Have you been into a GNC lately? Or the aisles of any store that shelves vitamins and dietary supplements? If you haven’t, here’s what you’re missing: a hundred different kinds of protein bars with a hundred different kinds of ingredients not necessarily befit of an intense workout or afternoon slump.

The truth is, despite the label claims, protein bars are not created equal. But with our general guide, and a little bit of homework, it is possible to find the best (healthy!) bar for you.

What’s The Purpose Of Protein, Anyway?

Protein, as reported by the Academy of Nutrition and Dietetics, “plays an important role in an athlete’s diet as the nutrient helps repair and strengthen muscle tissue.” Though generally speaking, protein plays a critical role in building muscle mass and maintaining proper function of our body’s cells, tissues, and organs.

Here’s a dirty little secret: Athletes and non-athletes typically get enough protein through their diet. Lean cuts of meat, like beef and pork, chicken, certain nuts, seeds, eggs, beans, tofu, and tempeh are but a few common examples of protein-rich foods. So why are there so many protein bars and supplements to begin with? In a word: convenience.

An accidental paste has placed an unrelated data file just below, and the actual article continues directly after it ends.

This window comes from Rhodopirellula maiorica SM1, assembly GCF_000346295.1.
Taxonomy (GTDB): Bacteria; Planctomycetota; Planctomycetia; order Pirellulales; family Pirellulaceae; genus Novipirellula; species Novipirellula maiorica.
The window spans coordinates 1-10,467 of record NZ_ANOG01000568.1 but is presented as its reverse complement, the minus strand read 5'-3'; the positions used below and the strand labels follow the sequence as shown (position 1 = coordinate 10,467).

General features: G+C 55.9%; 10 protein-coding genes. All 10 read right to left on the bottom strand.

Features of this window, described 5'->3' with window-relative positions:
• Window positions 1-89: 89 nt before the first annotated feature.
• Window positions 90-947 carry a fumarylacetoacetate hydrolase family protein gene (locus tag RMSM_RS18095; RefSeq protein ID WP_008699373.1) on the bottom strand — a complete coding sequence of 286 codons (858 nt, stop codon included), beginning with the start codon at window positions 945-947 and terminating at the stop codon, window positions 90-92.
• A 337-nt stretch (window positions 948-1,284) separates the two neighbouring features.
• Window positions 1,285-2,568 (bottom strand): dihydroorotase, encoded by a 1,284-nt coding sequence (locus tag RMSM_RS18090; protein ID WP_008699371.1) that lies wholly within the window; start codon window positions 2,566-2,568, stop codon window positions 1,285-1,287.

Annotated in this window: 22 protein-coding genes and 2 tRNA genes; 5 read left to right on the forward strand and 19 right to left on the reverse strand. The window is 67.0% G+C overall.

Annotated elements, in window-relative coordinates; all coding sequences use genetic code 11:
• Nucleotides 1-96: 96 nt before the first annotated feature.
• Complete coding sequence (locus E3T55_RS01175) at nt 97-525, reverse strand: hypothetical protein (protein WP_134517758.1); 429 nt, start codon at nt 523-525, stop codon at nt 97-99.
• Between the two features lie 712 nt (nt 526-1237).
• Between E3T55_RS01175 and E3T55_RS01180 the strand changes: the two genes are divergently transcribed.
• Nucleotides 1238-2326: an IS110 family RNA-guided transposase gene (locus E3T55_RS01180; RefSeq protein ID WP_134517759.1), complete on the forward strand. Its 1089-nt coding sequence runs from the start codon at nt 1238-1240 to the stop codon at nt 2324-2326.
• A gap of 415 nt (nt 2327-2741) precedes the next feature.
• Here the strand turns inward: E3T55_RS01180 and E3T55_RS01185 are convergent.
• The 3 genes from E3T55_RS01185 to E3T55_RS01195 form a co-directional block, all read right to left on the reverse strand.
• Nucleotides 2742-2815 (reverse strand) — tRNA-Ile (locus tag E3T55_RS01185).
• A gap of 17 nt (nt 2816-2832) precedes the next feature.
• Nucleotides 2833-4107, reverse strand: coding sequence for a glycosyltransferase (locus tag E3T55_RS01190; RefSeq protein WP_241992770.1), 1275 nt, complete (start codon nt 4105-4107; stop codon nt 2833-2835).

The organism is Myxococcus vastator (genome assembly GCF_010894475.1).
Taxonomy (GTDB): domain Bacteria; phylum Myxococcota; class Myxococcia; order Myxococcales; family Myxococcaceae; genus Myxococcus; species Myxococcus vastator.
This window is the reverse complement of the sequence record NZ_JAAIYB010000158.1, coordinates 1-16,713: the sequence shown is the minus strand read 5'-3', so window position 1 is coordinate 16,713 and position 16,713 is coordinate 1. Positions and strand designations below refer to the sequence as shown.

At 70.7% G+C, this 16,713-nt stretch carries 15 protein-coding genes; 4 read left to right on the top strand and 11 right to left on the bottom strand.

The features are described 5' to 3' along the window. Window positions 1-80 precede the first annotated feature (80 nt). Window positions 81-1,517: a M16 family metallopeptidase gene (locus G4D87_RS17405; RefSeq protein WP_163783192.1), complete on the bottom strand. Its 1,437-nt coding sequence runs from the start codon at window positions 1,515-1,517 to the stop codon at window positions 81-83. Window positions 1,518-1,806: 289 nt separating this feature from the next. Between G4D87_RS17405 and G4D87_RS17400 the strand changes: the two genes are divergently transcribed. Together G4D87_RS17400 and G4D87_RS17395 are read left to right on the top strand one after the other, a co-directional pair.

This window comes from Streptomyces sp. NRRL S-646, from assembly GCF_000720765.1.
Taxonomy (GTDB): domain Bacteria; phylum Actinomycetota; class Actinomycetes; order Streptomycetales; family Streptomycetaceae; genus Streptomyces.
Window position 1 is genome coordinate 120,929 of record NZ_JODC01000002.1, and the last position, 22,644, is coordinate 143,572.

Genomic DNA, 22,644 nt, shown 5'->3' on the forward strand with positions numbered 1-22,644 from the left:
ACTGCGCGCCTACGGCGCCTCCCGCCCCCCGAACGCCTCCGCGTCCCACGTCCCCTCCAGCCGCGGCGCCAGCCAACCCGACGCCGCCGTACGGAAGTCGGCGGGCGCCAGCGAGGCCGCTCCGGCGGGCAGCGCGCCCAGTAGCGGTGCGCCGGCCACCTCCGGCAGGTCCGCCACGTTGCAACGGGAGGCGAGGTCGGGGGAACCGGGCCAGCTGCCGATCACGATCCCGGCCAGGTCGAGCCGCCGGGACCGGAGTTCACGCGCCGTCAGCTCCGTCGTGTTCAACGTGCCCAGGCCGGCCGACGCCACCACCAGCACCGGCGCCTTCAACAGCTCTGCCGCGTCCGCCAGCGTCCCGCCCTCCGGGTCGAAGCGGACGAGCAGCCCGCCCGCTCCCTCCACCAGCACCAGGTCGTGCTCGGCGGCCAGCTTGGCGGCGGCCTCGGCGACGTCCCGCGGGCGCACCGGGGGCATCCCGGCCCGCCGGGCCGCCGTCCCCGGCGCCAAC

“We all have no time and eat like crap,” Dr. Daniel Fabricant, CEO of the Natural Foods Association, told Medical Daily. “[Therefore], what should drive everyone’s purchase is the reason why they are looking for a particular supplement. Are you really working out that intensely, or do you just not have time to eat?”

Asking yourself why you’re in an aisle with all those bars is the first step in choosing a brand that’s best for you. Some of what’s out there packs more carbohydrates than protein, making them better for energy bursts rather than post-workout recovery. The bars that do have a monster amount of protein — think 20 grams versus, say, 7 grams — is a great option for strenuous, intense activity, less so for someone whose workout is more cardio-based. That’s not to say one form of exercise is better than another, but the amount of protein will render different results.